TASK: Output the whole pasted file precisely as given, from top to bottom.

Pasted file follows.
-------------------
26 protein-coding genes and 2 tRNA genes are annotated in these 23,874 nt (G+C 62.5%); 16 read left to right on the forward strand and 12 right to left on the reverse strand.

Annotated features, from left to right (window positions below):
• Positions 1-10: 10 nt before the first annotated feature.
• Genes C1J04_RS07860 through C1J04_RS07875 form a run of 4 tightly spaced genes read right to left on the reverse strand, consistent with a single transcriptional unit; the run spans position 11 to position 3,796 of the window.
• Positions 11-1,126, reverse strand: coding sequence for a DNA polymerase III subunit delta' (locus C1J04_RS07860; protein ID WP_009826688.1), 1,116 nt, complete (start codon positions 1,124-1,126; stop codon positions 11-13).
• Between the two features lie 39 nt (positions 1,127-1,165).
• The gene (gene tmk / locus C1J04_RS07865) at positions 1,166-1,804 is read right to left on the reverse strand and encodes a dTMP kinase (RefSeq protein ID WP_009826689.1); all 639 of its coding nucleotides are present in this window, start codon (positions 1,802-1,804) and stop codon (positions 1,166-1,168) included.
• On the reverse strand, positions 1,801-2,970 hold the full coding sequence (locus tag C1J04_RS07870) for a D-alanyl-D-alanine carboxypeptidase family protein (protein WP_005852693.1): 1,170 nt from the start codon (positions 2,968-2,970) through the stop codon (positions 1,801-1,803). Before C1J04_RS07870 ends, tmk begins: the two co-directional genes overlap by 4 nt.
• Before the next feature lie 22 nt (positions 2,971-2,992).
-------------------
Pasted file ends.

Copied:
26 protein-coding genes and 2 tRNA genes are annotated in these 23,874 nt (G+C 62.5%); 16 read left to right on the forward strand and 12 right to left on the reverse strand.

Annotated features, from left to right (window positions below):
• Positions 1-10: 10 nt before the first annotated feature.
• Genes C1J04_RS07860 through C1J04_RS07875 form a run of 4 tightly spaced genes read right to left on the reverse strand, consistent with a single transcriptional unit; the run spans position 11 to position 3,796 of the window.
• Positions 11-1,126, reverse strand: coding sequence for a DNA polymerase III subunit delta' (locus C1J04_RS07860; protein ID WP_009826688.1), 1,116 nt, complete (start codon positions 1,124-1,126; stop codon positions 11-13).
• Between the two features lie 39 nt (positions 1,127-1,165).
• The gene (gene tmk / locus C1J04_RS07865) at positions 1,166-1,804 is read right to left on the reverse strand and encodes a dTMP kinase (RefSeq protein ID WP_009826689.1); all 639 of its coding nucleotides are present in this window, start codon (positions 1,802-1,804) and stop codon (positions 1,166-1,168) included.
• On the reverse strand, positions 1,801-2,970 hold the full coding sequence (locus tag C1J04_RS07870) for a D-alanyl-D-alanine carboxypeptidase family protein (protein WP_005852693.1): 1,170 nt from the start codon (positions 2,968-2,970) through the stop codon (positions 1,801-1,803). Before C1J04_RS07870 ends, tmk begins: the two co-directional genes overlap by 4 nt.
• Before the next feature lie 22 nt (positions 2,971-2,992).